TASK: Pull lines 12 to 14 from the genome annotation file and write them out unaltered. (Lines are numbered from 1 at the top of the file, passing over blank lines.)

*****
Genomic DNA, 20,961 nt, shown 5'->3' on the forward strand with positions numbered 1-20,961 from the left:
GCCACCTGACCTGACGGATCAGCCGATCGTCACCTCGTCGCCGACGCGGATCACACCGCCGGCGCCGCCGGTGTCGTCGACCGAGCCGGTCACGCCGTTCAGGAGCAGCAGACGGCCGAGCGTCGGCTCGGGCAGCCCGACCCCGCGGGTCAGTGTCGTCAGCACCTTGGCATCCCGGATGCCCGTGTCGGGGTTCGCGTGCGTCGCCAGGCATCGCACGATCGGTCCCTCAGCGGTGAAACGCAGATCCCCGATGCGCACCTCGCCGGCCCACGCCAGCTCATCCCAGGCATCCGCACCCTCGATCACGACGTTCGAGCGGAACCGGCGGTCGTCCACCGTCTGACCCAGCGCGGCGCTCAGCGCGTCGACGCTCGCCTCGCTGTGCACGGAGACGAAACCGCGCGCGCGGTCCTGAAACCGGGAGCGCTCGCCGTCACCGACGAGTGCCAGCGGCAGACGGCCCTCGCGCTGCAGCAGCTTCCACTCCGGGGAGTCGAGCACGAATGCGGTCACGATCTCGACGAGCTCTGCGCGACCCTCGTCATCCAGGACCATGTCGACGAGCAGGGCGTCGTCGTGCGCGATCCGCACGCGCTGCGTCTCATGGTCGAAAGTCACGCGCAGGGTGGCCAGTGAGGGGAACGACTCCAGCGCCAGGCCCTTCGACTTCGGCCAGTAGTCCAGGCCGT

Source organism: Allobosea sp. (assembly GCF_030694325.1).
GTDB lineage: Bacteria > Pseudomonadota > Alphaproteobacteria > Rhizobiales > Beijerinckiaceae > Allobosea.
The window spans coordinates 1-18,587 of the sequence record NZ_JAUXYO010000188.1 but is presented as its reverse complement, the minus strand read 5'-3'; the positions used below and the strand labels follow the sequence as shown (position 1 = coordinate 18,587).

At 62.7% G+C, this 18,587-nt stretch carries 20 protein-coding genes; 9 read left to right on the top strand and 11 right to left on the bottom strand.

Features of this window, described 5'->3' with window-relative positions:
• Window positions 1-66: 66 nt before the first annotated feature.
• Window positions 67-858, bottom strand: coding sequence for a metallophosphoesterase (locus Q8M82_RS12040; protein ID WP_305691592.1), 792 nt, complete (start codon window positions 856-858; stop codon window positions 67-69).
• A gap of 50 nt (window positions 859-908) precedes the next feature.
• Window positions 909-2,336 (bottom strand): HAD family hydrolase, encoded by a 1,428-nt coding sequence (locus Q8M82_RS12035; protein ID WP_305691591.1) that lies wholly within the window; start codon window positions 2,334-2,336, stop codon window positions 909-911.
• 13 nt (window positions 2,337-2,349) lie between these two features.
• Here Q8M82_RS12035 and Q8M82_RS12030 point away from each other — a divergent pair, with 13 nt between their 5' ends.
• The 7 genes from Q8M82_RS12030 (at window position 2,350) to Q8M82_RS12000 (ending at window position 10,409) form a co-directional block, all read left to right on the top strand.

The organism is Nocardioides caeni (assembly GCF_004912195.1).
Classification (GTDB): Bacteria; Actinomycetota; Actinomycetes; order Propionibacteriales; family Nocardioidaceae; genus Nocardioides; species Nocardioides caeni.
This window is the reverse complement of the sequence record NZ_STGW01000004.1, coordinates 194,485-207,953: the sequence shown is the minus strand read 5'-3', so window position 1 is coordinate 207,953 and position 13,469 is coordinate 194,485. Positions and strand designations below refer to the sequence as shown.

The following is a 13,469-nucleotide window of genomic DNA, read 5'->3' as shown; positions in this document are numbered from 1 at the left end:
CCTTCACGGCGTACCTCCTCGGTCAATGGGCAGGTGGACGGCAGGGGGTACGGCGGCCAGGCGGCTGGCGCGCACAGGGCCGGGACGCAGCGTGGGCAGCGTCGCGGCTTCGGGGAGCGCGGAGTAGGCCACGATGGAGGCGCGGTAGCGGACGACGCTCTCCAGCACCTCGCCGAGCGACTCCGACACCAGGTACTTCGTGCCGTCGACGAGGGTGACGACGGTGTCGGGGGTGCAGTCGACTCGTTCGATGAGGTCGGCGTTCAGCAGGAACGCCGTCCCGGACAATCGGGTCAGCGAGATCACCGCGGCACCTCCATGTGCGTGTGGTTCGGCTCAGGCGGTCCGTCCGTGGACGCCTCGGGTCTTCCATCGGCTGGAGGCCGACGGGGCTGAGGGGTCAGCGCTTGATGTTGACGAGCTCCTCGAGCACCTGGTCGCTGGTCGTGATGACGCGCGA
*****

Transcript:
• 13 nt (window positions 2,337-2,349) lie between these two features.
• Here Q8M82_RS12035 and Q8M82_RS12030 point away from each other — a divergent pair, with 13 nt between their 5' ends.
• The 7 genes from Q8M82_RS12030 (at window position 2,350) to Q8M82_RS12000 (ending at window position 10,409) form a co-directional block, all read left to right on the top strand.